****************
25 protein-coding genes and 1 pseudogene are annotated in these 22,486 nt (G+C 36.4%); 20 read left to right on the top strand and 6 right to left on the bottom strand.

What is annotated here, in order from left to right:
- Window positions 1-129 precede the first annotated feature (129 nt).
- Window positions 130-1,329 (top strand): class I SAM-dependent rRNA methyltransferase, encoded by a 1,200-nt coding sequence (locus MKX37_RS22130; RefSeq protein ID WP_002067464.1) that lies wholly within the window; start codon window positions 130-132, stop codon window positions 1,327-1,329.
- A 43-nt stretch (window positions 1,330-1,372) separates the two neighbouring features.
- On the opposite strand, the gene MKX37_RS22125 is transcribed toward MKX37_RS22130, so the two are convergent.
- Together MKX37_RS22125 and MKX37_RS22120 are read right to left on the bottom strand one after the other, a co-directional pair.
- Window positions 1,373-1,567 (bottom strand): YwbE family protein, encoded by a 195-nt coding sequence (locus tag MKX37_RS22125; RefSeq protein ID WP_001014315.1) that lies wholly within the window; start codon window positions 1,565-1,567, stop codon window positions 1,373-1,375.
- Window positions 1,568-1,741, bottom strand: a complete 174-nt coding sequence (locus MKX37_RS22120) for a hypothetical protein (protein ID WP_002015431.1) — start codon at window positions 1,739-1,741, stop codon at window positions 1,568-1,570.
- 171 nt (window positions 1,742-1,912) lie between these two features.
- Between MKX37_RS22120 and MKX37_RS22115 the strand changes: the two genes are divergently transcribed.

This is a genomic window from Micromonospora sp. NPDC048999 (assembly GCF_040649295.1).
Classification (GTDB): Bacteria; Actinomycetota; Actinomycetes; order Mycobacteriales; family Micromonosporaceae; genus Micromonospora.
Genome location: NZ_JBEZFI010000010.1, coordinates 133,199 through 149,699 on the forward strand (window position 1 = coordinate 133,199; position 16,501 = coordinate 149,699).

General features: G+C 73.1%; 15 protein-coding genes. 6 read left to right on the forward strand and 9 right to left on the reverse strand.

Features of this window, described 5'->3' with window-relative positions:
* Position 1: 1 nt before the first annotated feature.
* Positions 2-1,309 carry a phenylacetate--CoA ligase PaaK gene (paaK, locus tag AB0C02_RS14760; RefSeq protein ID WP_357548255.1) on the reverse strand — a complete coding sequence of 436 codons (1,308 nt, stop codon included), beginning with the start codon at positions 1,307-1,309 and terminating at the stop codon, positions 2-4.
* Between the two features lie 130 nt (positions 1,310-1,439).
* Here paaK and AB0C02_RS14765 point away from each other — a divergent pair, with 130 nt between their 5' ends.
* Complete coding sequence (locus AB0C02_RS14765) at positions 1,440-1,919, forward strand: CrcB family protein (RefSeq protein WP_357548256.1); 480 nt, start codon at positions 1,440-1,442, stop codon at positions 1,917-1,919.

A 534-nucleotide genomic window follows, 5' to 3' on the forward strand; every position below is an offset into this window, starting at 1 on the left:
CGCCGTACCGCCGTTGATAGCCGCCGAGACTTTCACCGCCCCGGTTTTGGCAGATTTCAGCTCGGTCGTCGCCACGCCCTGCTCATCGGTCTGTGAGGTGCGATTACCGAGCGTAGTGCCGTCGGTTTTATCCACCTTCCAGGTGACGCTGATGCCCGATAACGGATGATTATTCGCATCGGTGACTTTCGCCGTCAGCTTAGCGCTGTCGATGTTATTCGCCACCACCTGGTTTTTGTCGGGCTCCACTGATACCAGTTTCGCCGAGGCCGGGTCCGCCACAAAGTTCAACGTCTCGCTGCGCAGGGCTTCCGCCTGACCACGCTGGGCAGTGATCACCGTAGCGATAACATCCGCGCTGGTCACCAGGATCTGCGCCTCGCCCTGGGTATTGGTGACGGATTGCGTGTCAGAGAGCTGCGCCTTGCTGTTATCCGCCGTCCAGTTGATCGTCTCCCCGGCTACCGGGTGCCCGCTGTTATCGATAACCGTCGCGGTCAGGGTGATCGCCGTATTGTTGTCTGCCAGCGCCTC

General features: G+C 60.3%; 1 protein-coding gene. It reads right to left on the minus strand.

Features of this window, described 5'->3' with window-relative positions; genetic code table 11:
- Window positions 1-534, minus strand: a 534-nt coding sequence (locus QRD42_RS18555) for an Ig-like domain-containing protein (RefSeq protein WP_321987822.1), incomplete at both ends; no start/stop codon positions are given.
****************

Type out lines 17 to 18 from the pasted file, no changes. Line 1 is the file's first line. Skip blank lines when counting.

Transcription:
* Position 1: 1 nt before the first annotated feature.
* Positions 2-1,309 carry a phenylacetate--CoA ligase PaaK gene (paaK, locus tag AB0C02_RS14760; RefSeq protein ID WP_357548255.1) on the reverse strand — a complete coding sequence of 436 codons (1,308 nt, stop codon included), beginning with the start codon at positions 1,307-1,309 and terminating at the stop codon, positions 2-4.